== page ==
Warner Music Group's lawsuit against Seeqpod, like Viacom's $1 billion claim against YouTube, raises intriguing questions about how the Digital Millennium Copyright Act applies to sites that rely on copyrighted media furnished by users. I'm going to skip the legal discussion, though, to ponder a related policy question: Should Internet-based music businesses be able to avoid paying copyright holders based on purely technological differences in the delivery of their product?
As much as Seeqpod likens itself to Google for legal reasons, the more apt description is that it's a cross between a free online jukebox (a la the remodeled Last.fm, iMeem or free.napster.com) and a webcaster. Plug an artist or track name into the search box, and Seeqpod returns a list of matching links. Sometimes it can't find any -- it doesn't have a central library of music, but rather scours the web for songs posted by others -- but most of the time it will at least come close. Clicking on a link causes the song to play on the Seeqpod site. Alternatively, users can tap into the links generated automatically by the site's "PodCrawler," a random collection of tracks, or they can call up a list of tracks similar to ones that they like. There are no advertisements on the site, at least not yet, but that's not for lack of opportunity to sell them.
In short, although Seeqpod doesn't aggregate tracks on its site a la iMeem et al., from the user's perspective it's not much different functionally. Put simply, it's an on-demand music service curated by users, not a program director or label-relations staff. (The Seeqpod blog talks about its ability to return and play a variety of search results -- blogs, images, Wikipedia posts -- yet the site is set up to deliver musical entertainment. The PodCrawler presents links to songs and music videos, after all, not random Wikipedia entries.) So why, when all its competitors in this field are forced to pay royalties, shouldn't Seeqpod?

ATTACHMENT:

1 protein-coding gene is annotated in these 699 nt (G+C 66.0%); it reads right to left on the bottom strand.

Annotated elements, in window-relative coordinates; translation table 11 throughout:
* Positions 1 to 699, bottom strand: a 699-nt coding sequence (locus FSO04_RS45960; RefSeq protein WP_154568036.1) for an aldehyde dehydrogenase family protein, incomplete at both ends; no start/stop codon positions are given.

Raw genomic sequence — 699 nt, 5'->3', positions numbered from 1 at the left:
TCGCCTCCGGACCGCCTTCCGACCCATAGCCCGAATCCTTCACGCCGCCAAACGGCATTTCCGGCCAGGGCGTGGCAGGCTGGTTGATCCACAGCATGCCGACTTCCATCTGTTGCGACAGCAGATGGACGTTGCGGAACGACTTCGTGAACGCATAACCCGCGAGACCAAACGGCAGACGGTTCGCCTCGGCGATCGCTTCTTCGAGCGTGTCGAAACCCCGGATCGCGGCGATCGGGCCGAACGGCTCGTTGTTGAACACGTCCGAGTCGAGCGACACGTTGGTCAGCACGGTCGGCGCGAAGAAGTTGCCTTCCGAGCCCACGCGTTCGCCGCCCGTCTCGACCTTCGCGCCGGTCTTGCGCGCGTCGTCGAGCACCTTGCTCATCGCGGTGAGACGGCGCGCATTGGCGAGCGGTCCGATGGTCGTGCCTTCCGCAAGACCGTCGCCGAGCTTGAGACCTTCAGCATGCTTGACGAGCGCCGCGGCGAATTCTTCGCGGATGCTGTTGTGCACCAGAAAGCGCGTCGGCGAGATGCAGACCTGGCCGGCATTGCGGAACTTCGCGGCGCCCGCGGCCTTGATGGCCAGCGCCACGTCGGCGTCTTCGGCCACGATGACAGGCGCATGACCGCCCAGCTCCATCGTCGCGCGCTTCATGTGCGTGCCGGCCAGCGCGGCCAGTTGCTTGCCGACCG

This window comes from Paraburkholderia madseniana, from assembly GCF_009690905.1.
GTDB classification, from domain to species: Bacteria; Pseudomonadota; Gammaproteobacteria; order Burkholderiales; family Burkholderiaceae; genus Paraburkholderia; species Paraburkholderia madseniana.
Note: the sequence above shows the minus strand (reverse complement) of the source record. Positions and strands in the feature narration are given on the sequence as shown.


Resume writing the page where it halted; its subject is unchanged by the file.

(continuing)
You might argue (and please do) that copyrights don't exist to create level competitive playing fields. The purpose, as the Constitution points out, is to encourage the creation and dissemination of art. Still, we tend to think of encouragement in financial terms. That means the creator of a work gets a piece of the economic activity that flows from it, both direct (e.g., the sale of a downloadable single) and indirect (e.g., the music in a nightclub that helps attract customers). Seeqpod argues that it isn't really performing or distributing copyrighted works, it's merely helping people find them. Yet when Seeqpod users play songs, they do so on Seeqpod's site, creating an audience which the company can leverage to sell advertisements. Without music, what is Seeqpod's business model?
You might also argue that Seeqpod represents the next generation of over-the-air radio, which has never paid royalties to the record labels (although stations do pay royalties to songwriters, and Seeqpod doesn't). Radio stations historically were exempted from paying royalties because they provided a different sort of compensation, namely, promoting the sale of singles and albums. But that argument is less persuasive today, given the deepening slump in revenue from music sales. That's why labels and artists are pushing Congress to end the royalty exemption for over-the-air radio. What compensation does Seeqpod offer? The exposure artists receive is valuable, particularly through Seeqpod's Discover function, which lets people find songs similar to the ones they like. But Seeqpod undermines that value by providing links to free (and, most likely, unauthorized) copies of each song, rather than offering an option that pays copyright owners.
Seeqpod's music service is compelling, and it's technology is pretty nifty. Anyone who remembers the MP3 search engines from a few years back will be impressed by Seeqpod's ability to find links that actually work. Having users provide the tracks may leave gaps in the library, but it also brings in alternate versions of songs, rarities and other goodies overlooked by services that rely on the labels to supply their music. And it's conceivable that Seeqpod has a winning legal argument, based on the DMCA's safe harbors. Still, it's hard to look at Seeqpod and not see another entry into the online music business. If Yahoo has to pay royalties for its music services, why not Seeqpod? What's the rationale, other than consumers' love of all things free?